PARIS (AFP) – More than 100,000 people have died worldwide from the coronavirus, with nearly 70 percent of all fatalities in Europe, according to an AFP tally Friday compiled from official sources.
A total of 100,661 people have been killed, including 70,245 in Europe, since the virus first emerged in China in December.
Italy has the highest number of deaths with 18,849, followed by the United States with 17,925 and 15,843 in Spain.
The figures were compiled by AFP using official government data and World Health Organization statistics.
Meanwhile, any premature lifting of restrictions imposed to control the COVID-19 pandemic could lead to a fatal resurgence of the new coronavirus, the World Health Organization warned Friday.
WHO chief Tedros Adhanom Ghebreyesus said that while some states were considering ways to ease the restrictions which have placed around half of humanity under some form of lockdown, doing so too quickly could be dangerous.
“I know that some countries are already planning the transition out of stay-at-home restrictions. WHO wants to see restrictions lifted as much as anyone,” he told a virtual press conference in Geneva.
“At the same time, lifting restrictions too quickly could lead to a deadly resurgence. The way down can be as dangerous as the way up if not managed properly.
“WHO is working with affected countries on strategies for gradually and safely easing restrictions.”
Tedros spelled out six factors that should be considered before restrictions could be safely eased.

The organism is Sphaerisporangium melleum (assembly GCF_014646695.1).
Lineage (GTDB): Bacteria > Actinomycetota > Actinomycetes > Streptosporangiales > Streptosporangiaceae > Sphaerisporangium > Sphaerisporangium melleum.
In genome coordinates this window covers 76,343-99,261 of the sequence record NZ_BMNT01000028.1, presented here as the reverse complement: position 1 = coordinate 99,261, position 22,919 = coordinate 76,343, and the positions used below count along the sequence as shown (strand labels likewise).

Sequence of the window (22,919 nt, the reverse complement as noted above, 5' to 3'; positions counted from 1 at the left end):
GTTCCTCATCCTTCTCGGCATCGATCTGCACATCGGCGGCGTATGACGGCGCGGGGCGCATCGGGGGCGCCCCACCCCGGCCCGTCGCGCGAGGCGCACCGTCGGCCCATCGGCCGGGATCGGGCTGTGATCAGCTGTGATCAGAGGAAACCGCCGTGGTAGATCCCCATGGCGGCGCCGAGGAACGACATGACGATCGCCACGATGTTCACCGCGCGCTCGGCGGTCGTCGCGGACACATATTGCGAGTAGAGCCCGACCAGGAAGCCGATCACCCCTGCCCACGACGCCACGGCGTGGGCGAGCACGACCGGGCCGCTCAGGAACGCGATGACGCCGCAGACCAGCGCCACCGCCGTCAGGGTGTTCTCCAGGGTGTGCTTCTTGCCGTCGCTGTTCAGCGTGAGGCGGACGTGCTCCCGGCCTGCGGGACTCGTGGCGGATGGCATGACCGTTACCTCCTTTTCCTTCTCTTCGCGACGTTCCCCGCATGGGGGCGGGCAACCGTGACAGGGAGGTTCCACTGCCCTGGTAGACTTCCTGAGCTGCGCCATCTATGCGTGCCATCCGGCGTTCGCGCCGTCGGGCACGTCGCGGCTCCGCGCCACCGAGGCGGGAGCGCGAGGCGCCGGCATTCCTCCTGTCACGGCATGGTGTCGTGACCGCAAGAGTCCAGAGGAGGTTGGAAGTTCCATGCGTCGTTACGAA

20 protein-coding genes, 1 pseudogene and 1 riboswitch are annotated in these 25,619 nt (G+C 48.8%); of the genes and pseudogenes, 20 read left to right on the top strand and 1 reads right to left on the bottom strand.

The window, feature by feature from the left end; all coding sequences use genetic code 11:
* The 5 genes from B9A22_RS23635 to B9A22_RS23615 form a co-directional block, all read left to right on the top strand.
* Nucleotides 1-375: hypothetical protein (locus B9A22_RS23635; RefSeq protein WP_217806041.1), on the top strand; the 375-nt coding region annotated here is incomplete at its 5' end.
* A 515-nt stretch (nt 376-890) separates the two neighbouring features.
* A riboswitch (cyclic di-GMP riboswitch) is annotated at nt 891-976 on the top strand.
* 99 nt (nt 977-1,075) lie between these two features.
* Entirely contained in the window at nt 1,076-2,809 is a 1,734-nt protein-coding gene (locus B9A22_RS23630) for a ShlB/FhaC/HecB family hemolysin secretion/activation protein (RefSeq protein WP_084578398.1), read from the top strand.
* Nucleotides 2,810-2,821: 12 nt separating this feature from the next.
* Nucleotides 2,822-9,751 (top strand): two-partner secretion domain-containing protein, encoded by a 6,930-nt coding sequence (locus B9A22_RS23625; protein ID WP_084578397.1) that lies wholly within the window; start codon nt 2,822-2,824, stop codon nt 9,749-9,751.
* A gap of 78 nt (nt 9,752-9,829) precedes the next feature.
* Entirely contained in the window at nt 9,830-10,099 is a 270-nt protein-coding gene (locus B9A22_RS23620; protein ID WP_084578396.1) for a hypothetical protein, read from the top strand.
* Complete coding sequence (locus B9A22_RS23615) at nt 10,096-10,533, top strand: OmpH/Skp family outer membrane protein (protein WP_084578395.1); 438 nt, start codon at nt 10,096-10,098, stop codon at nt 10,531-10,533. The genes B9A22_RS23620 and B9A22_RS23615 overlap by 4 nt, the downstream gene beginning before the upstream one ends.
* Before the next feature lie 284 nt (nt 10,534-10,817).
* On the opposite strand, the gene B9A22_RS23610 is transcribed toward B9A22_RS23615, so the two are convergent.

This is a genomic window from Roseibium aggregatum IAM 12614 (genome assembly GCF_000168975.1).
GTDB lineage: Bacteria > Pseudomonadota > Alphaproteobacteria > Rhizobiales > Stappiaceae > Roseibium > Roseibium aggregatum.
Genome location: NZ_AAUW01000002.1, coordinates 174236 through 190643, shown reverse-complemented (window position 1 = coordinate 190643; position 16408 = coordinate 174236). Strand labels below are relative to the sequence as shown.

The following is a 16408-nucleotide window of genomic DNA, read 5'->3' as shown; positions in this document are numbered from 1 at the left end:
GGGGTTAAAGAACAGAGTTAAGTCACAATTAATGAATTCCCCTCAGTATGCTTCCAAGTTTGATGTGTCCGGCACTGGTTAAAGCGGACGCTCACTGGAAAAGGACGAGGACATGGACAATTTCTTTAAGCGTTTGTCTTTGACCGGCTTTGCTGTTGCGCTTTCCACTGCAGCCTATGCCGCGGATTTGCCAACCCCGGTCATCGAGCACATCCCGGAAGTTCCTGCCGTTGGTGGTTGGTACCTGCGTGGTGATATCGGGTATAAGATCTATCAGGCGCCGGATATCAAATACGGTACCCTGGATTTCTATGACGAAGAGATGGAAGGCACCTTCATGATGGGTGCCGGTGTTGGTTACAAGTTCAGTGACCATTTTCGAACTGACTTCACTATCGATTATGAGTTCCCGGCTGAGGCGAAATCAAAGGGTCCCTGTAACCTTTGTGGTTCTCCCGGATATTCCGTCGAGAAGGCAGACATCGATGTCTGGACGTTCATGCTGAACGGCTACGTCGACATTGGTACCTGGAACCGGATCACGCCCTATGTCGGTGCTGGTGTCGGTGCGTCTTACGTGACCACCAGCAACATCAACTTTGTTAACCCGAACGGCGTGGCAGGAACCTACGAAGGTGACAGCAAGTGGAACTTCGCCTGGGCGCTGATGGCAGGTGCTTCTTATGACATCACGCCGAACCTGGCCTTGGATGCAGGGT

He said that transmission would have to be controlled; sufficient public health services made available; outbreak risks in care homes minimised; preventative measures imposed in workplaces and schools; virus importation risks managed; and communities made aware of and engaged in the transition.
The global death toll has gone over 100,000.
More than 1.6 million infections have been recorded globally, according to an AFP tally, since the virus first emerged in China in December.
Tedros welcomed signs that its spread was slowing in some of the hardest-hit countries in Europe — citing Spain, Italy, Germany and France.
But he also warned of an “alarming acceleration” of the virus elsewhere, highlighting Africa, where he said it was beginning to emerge in rural areas.
“We are now seeing clusters of cases and community spread in more than 16 countries” on the continent, the former Ethiopian health minister said.
“We anticipate severe hardship for already overstretched health systems, particularly in rural areas, which normally lack the resources of those in cities.”
Tedros said that even the countries with the world s strongest health systems had been caught by surprise by COVID-19. He urged them to reinforce their healthcare provision rather than plunge into a “cycle of panic and neglect”.
In many countries, “we re now in a phase of panic because there is this dangerous, invisible virus which is wreaking havoc,” he said.
“But that should actually lead into asking questions on what to do to strengthen our system.
“No country is immune.”
The WHO director-general also said he was particularly concerned by the large numbers of cases being recorded among health workers — with more than 10 percent reportedly infected in some nations.
“When health workers are at risk, we re all at risk,” he said.
Tedros said evidence from some countries, including China, Italy and the United States, showed that health workers were being infected outside healthcare facilities, in their homes and communities.
Switching to the Ebola outbreak in the Democratic Republic of the Congo, he said a new case had been reported, just three days before a deadline that would have marked the official end to the long epidemic.
WHO emergencies director Michael Ryan said some 2,600 alerts were still being investigated every day in the DRC, with thousands of samples taken every week.
“Maybe that s our lesson for COVID-19: there is no exit strategy until you re in control of the situation, and you must always be ready to go back again and start again,” he said.
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